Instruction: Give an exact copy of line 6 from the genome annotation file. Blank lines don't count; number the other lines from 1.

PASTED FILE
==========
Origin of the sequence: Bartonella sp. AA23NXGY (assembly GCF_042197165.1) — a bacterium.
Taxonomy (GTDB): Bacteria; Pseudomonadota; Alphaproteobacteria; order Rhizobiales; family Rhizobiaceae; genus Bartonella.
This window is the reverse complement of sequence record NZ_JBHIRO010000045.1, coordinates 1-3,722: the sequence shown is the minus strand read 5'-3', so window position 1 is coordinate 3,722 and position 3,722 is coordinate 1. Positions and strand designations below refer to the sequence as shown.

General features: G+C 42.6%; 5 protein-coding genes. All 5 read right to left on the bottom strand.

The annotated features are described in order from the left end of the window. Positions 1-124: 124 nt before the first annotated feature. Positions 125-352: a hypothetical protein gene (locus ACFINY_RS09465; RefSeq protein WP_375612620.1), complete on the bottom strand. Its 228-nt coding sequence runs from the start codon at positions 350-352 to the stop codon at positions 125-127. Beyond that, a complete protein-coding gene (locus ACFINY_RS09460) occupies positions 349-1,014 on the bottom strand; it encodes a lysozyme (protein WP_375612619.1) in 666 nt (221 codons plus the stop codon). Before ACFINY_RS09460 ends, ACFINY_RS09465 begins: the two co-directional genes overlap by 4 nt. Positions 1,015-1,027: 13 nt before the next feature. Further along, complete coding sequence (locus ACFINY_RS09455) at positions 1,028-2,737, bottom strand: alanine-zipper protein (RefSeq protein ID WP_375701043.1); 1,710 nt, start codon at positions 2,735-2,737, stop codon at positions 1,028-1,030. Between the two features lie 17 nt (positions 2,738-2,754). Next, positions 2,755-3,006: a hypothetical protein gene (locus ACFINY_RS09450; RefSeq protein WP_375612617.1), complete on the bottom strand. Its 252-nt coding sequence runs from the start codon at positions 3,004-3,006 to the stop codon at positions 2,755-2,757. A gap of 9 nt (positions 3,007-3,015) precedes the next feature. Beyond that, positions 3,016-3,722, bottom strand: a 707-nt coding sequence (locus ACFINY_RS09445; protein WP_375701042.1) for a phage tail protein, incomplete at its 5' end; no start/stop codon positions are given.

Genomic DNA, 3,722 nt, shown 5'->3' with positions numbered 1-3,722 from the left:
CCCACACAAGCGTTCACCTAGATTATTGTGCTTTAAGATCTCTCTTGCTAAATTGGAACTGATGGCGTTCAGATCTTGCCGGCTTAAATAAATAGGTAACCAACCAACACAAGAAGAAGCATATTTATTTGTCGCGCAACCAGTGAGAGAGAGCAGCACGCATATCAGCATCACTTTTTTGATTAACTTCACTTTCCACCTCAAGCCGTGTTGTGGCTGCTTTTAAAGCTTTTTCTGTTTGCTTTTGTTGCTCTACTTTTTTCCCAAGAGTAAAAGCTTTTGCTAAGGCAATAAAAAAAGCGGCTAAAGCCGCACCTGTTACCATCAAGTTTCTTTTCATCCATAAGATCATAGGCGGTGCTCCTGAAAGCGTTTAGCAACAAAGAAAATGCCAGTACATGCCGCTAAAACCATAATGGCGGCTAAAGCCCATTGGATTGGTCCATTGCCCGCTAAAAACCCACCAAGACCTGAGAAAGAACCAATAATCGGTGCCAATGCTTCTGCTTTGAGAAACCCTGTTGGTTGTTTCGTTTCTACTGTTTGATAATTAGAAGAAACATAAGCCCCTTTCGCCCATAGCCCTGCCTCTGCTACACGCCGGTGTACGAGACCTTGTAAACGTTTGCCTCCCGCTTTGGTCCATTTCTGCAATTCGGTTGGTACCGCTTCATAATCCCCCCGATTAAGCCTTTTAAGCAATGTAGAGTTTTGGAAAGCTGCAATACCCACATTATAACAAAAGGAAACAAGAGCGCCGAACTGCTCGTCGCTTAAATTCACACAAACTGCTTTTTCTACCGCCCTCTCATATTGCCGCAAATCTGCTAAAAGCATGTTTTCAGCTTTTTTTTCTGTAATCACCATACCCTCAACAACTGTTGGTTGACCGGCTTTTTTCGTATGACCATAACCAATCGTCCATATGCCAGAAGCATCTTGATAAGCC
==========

Genomic DNA, 3,722 nt, shown 5'->3' with positions numbered 1-3,722 from the left: